Tuesday, December 21, 2010

Speak Out and Speak Now!

I was reading in Proverbs, and I ran across a verse that started a domino effect of thoughts and ideas that became this blog. This is the verse:

"Speak for those who cannot speak for themselves, for the rights of all who are destitute. Speak up and judge fairly; defend the rights of the poor and the needy." ~Proverbs 31:8-9

When I first read this passage, it really struck a chord. In my bible, this is under the heading "The Sayings of King Lemuel," so naturally it would seem Lemuel is giving advice to future kings. But, should we not also, as citizens in the 21st century, speak up for those who are not heard or acknowledged, and make their cause known when governments, wicked leaders, society, and others in general try to keep them in silence? Sometimes they are silenced intentionally, but other times, people are just so unaware of the poverty and need in the world. I couldn't even begin to name them all...AIDS, famine, natural disasters, poor treatment of women... Although these thoughts came to mind, I also began thinking about issues in the U.S. around where I live that this verse could apply to. How could I speak up for others? As a writer, one could expose the injustice around the world, which is noble and an exciting prospect. But also, what about the poor man on the street, or children with handicaps? There are many categories of people in our society that are overlooked or just can physically not plead their cause. Abortion is also a major issue, perhaps THE major issue. Clearly, that would be speaking up for those who cannot speak for themselves. As I continued to think on this a quote bounced around in my head, which I retreaved with the help of Google:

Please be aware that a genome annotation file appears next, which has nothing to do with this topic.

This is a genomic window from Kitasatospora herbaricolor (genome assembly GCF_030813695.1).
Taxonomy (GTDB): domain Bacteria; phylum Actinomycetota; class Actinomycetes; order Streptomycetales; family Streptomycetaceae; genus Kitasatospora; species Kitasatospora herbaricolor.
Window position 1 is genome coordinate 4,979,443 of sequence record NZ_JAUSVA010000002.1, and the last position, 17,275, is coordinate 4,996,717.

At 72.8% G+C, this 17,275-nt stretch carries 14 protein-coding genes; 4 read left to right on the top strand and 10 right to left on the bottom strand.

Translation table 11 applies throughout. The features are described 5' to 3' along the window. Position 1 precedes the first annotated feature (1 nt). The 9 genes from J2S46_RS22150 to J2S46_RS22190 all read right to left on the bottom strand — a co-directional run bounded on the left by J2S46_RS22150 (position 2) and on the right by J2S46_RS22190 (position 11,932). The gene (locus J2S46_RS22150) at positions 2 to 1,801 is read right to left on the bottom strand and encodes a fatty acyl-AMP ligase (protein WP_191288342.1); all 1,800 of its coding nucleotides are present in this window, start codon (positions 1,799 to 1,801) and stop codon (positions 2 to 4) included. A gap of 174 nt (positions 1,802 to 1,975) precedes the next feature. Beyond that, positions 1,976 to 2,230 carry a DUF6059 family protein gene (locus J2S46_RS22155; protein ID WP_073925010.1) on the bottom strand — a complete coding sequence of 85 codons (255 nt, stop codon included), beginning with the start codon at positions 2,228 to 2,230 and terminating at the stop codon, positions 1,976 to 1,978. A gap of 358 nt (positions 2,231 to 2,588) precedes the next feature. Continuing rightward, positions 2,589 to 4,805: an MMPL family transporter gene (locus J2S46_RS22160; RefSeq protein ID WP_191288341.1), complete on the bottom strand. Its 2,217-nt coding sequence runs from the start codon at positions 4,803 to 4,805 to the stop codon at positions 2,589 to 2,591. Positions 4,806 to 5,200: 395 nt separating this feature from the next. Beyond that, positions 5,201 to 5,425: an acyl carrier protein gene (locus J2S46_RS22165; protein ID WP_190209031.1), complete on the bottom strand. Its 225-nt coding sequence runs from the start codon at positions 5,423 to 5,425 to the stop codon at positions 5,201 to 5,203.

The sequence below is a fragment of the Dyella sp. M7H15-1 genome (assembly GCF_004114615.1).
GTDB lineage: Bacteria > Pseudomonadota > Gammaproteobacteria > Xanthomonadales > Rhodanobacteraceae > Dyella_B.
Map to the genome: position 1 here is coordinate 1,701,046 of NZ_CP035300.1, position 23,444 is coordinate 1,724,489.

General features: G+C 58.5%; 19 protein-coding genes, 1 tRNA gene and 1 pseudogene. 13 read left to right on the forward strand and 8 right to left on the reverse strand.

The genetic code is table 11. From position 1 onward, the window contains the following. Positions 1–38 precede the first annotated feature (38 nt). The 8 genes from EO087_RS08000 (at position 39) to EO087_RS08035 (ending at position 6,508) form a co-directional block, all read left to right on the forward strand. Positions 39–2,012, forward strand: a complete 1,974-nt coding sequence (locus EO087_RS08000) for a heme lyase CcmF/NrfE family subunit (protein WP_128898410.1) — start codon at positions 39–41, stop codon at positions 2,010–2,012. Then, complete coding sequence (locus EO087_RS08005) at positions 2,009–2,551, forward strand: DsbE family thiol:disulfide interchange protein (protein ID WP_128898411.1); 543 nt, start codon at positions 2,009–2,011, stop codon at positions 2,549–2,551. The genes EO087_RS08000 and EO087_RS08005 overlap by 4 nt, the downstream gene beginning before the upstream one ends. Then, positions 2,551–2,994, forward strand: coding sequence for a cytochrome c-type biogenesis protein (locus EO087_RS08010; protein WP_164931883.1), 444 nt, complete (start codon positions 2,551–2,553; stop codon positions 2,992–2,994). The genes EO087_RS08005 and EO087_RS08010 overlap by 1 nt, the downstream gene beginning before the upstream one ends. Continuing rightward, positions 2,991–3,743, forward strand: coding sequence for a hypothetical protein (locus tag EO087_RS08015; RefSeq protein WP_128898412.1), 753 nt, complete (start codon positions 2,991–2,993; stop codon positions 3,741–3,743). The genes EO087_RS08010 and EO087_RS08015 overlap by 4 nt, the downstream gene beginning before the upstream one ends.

"First they came for the Socialists, and I did not speak out --
Because I was not a Socialist.
Then they came for the Trade Unionists, and I did not speak out --
Because I was not a Trade Unionist.
Then they came for the Jews, and I did not speak out --
Because I was not a Jew.
Then they came for me -- and there was no one left to speak for me."
~Martin Niemöller

All I remembered of this quote, was the haunting last line, that "they came for me -- and there was no one left to speak for me." According to the source I found, Niemoller was a German Protestant pastor who spoke out against Adolph Hitler and his evils, and ended up in a concentration camp for seven years. He believed that the German people as a whole, and their Protestant leaders, had remained far too silent as hundreds of people were slaughtered, and he was right. It made me think. Who could (or should) I be speaking out for? It is frighteningly true, that if we, as humans, simply rely on our survival instincts of self-protection, we may remain "safe" for awhile, but in the end have no advocate. So I'm challenging you and myself, to speak out and speak out now, before it's too late for them, or for us.

Thursday, December 16, 2010

HOME! Random thoughts, and please, no "Happy Holidays"